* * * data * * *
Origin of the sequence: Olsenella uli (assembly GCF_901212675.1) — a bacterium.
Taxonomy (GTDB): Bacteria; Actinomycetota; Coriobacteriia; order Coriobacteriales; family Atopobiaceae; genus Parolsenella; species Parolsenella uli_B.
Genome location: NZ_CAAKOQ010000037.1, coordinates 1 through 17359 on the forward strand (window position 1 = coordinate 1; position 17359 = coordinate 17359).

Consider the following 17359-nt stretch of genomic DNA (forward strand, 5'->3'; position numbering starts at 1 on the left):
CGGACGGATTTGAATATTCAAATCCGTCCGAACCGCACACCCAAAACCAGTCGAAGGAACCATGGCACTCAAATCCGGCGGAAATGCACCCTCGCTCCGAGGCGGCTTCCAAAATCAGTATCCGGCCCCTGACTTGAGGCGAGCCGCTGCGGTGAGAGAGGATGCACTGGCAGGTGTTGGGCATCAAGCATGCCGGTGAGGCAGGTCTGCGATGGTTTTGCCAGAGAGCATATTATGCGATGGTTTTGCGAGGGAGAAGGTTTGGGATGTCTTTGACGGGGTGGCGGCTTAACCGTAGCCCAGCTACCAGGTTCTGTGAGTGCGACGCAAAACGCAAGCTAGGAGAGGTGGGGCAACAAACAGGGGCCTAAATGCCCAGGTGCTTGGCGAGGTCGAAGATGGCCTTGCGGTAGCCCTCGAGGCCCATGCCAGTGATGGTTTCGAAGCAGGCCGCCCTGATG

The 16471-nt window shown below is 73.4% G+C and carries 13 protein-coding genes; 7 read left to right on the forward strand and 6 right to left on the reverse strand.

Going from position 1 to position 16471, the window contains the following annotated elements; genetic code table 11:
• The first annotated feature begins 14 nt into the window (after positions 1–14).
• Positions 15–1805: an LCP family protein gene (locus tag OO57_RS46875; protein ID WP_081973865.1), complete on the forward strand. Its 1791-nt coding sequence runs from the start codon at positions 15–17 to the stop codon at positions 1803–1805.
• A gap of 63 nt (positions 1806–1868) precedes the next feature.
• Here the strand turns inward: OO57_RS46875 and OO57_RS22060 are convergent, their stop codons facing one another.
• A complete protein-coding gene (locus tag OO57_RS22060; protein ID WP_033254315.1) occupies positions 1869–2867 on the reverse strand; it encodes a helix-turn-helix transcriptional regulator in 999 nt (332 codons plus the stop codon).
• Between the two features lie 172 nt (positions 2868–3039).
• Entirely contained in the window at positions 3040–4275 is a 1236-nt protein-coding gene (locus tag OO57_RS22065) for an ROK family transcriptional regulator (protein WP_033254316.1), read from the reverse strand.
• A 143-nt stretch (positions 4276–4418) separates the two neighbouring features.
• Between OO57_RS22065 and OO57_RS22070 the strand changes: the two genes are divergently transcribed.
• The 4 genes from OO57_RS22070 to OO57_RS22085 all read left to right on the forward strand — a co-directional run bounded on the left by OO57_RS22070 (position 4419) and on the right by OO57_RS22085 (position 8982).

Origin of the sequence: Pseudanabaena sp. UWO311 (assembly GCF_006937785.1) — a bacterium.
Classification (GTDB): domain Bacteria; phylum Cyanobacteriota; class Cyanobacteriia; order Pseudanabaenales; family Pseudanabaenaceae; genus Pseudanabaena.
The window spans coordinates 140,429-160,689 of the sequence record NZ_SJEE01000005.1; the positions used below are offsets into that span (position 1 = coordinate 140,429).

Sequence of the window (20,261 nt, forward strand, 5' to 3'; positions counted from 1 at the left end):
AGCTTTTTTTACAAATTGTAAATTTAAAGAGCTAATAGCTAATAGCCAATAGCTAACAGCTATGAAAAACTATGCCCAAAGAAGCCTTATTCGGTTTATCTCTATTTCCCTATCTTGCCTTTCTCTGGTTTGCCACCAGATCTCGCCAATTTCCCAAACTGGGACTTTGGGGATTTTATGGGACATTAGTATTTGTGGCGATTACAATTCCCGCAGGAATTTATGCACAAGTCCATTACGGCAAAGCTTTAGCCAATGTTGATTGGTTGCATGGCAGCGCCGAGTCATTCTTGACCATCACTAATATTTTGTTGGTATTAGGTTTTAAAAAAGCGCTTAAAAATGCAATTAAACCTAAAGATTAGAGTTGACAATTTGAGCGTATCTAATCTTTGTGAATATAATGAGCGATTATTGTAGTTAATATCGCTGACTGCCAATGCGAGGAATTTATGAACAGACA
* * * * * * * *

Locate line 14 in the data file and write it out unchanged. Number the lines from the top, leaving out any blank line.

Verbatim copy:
• Entirely contained in the window at positions 3040–4275 is a 1236-nt protein-coding gene (locus tag OO57_RS22065) for an ROK family transcriptional regulator (protein WP_033254316.1), read from the reverse strand.